Fresh and simple fish taco recipe
Simple, easy, fresh and delicious…you can’t beat a fish taco on a hot summer's day.
I'd never claim the as follows directions to be the definitive fish taco recipe, and like any iconic food, there are thousands of very tasty variations around a central theme; but these are simple, honest, delicious and we have sold thousands of these over the years.
A good fish taco of course starts with good fresh fish. Fish in many shapes and sizes will do nicely, but you’re looking for something white and sweet and firm, and as such cod, halibut, mahi-mahi, tilapia and any number of others will all do quite nicely.
A true and proper fish taco requires an excellent fresh made corn tortilla…hot off the comal, but if you don’t have any hot fresh corn tortillas on hand, I'd suggest fresh flour tortillas as an easier and acceptable substitute. Corn tortillas are wondrous healthy toothsome bits of goodness, but the prepackaged stuff most of us endure from the supermarket is to my taste unappealingly mealy.
1lb white fish fillets, cut ½ inch thick seasoned with salt and black pepper, and dredged in flour (you don't want the fish much thicker than ½ inch as it both takes too long to fry, and as well reduces the proportion of tasty and crunchy fried coating from the tacos.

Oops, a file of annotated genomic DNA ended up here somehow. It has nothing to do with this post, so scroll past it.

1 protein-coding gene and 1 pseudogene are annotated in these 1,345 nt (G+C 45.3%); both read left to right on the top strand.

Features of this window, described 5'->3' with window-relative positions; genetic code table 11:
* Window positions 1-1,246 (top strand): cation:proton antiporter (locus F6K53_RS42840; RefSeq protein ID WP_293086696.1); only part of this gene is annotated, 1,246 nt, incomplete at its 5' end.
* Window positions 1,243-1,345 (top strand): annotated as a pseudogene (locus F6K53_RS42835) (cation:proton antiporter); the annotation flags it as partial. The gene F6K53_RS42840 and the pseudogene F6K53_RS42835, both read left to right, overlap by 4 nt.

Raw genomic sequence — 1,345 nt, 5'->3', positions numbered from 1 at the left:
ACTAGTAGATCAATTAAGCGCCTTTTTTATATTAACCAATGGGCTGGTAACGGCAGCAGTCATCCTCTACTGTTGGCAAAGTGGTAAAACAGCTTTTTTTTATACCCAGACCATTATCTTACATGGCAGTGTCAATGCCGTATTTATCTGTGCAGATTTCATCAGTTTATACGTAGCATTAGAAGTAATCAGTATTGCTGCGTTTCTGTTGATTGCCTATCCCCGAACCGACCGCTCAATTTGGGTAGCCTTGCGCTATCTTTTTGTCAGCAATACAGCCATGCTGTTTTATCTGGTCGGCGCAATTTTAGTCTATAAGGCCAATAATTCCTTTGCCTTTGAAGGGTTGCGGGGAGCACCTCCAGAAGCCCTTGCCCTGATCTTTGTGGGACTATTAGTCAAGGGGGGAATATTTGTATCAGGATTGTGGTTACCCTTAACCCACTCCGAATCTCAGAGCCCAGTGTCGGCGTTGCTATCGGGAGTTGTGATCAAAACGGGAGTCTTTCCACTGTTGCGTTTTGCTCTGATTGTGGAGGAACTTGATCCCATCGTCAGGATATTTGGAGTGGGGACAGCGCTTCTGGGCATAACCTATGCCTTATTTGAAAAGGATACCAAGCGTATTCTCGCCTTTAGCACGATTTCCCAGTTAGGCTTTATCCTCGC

8 flour or fresh corn tortillas
¼ onion minced
1 cup of white cabbage shaved finely
½ cup of mayonnaise mixed with ½ cup of yoghurt
1 big tomato chopped (You only want to add a smattering of tomato to each tortilla, as too much tomato seems to overwhelm the balance, and overpowers the fish and harmony of tastes)
Your favorite tomato based Mexican hot sauce
Heat some oil in a large and heavy frying pan, and when hot, add you fish fillets shaking the pan at the beginning so that they don't stick.
Sauté in hot oil for about 2 minutes per side, and remove. Slice into chunks, squeeze a generous amount of fresh lime juice over the fish, and taste and re season for salt.
Arrange across all the tortillas the cabbage, onion, tomato, mayo sauce. Add the fish, and a good spoon of hot sauce…and roll em up!
Serve with the fresh tomato or tomatillo salsa
The fish in a fish taco is often deep fried, but I think that a sauté works as well, and is much easier for most home cooks; often apprehensive about large quantities of boiling fat in their kitchens.
Simplicity and freshness, the two hallmarks of an excellent fish taco.
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